The student-loan default crisis resulted from good intentions. When Congress originally decided to help kids go to college, it provided grants, not loans. These Pell grants give youngsters from low-income families the opportunity to prepare at college for well-paid, interesting careers. In 2009-2010, 7.7 million students received Pell grants at a cost of $28.2 billion (the administrative cost of operating this large program was about $4 billion).
Tightening eligibility for student loans would also create an incentive for high school and college students to behave like adults.
Pell grants added to the deficit in that year but not to future deficits because they do not have to be repaid. Congress limited the maximum size of Pell grants, although it gradually increased that limit as college costs rose. It was $5,350 for the academic year 2009-2010, $5,550 for 2010-2011, and $5,710 for 2011-2012. Limiting the size of Pell grants was politically necessary because bigger grants would have been very expensive.
Congress also established various guaranteed loan programs (beginning with Title IV of the Higher Education Act of 1965) as supplementary student aid for college costs. Loans rather than grants now comprise three-quarters of federal student aid. Student loans must be repaid after graduation or after leaving school without graduating—along with accrued interest—regardless of whether their educations helped former students get jobs.
The flaw in guaranteed student loans was to require only an assessment of economic disadvantage, not the ability to repay the loans; and graduates who major in having fun—as too many college students seem to do today, especially in “party schools”—usually fail to learn enough to get good jobs afterwards.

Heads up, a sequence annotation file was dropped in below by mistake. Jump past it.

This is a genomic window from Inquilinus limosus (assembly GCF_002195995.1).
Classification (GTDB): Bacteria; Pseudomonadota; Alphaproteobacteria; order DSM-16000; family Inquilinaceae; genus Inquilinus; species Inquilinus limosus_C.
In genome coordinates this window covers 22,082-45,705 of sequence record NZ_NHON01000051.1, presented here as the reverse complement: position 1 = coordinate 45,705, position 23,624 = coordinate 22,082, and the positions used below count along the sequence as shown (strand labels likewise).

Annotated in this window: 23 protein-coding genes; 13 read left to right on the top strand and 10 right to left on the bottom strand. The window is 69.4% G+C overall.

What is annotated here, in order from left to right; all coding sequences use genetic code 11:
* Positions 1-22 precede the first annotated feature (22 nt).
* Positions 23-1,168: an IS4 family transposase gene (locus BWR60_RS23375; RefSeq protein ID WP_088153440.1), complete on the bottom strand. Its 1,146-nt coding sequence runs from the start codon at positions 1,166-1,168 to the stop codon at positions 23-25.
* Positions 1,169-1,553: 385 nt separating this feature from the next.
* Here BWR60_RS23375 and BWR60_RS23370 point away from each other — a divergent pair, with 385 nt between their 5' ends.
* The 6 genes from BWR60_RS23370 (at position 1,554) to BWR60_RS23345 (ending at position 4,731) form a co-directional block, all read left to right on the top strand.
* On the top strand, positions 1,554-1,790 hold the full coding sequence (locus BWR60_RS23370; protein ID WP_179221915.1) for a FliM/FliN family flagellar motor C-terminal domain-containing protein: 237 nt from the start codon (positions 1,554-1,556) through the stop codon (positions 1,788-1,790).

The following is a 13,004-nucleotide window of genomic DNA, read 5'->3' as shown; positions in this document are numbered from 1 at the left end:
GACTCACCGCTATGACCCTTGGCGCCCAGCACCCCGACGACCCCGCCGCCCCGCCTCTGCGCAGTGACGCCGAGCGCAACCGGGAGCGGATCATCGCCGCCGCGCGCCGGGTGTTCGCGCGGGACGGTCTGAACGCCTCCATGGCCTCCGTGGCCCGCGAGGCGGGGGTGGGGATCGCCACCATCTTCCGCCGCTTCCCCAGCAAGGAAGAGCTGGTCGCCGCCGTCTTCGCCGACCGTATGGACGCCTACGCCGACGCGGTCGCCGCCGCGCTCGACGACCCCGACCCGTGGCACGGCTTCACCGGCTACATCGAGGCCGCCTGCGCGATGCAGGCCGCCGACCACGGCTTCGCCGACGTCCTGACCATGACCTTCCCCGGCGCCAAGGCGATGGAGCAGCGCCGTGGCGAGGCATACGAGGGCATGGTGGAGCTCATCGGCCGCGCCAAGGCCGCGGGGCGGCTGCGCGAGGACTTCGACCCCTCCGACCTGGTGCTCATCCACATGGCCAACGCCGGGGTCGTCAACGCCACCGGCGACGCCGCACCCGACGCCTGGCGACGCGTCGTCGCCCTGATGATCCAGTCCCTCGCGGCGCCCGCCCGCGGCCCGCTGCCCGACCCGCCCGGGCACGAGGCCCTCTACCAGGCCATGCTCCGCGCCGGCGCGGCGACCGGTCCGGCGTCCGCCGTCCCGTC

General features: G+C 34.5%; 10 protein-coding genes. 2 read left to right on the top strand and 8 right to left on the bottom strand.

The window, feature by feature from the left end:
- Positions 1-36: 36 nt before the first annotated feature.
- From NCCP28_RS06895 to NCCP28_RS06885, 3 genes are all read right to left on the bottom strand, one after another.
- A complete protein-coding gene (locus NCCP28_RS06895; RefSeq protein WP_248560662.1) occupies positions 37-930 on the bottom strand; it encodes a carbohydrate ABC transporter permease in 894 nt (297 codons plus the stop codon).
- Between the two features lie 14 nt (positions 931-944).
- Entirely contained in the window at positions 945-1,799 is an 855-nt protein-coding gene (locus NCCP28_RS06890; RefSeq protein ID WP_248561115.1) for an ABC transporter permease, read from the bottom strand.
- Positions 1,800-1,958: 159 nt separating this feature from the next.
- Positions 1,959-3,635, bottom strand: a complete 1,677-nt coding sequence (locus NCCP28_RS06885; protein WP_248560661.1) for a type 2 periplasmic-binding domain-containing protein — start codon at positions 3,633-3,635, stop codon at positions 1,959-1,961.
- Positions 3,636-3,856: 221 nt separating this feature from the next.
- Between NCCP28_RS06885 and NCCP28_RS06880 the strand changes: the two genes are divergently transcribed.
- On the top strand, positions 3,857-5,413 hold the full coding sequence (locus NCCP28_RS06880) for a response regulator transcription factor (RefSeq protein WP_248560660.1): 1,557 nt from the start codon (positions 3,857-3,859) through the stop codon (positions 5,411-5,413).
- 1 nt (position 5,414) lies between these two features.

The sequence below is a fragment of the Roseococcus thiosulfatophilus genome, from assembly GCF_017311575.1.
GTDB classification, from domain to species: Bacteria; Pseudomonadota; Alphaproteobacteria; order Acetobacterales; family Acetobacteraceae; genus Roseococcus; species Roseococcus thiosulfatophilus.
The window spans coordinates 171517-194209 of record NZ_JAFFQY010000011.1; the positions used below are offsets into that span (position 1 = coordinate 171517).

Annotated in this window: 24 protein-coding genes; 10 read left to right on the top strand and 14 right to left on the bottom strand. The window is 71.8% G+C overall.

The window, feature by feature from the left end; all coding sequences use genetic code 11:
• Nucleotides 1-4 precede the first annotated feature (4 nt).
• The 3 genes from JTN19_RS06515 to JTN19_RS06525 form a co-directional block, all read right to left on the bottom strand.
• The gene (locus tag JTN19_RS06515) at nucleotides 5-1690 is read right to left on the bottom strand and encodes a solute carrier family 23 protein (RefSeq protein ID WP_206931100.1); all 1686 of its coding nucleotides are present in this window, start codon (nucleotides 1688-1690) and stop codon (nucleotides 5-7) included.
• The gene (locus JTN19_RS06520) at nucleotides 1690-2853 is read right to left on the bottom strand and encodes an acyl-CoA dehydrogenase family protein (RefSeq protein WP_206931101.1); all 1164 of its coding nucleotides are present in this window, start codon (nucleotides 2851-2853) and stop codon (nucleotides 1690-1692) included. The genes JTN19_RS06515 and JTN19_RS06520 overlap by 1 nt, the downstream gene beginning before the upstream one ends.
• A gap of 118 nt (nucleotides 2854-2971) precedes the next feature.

The Super Committee should recommend that student loans require evidence of ability to repay them by examining students’ academic records, credit histories, and other criteria of credit-worthiness. This change would treat student loans as risky investments and ensure they are given only to student borrowers with a good chance of being able to repay them.
Estimates are that about 40 percent of student borrowers will default sooner or later.
Such a student loan system makes better economic sense than one that gives loans promiscuously to all needy college students. Needy college students are still eligible for Pell and other college grants. Grants do not impose a requirement of credit worthiness.
Tightening eligibility for student loans would also create an incentive for high school and college students to behave like adults. They are more likely to do the assigned reading, less likely to spend long weekends drunk or taking recreational drugs, and less likely to accumulate bad credit ratings by exceeding limits on several credit cards. And it saves taxpayer money, too. Remember what Senator Everett Dirksen reportedly said, “A billion here and a billion there, and before you know it, we’re talking real money.”
FURTHER READING: Toby also asks “Incentives Work for Pigeons. Can They Motivate American College Students?” Frederick M. Hess writes “Old School: College's Most Important Trend Is the Rise of the Adult Student,” “Obama's College Confusion,” and “I Owe U.”
Image by Rob Green | Bergman Group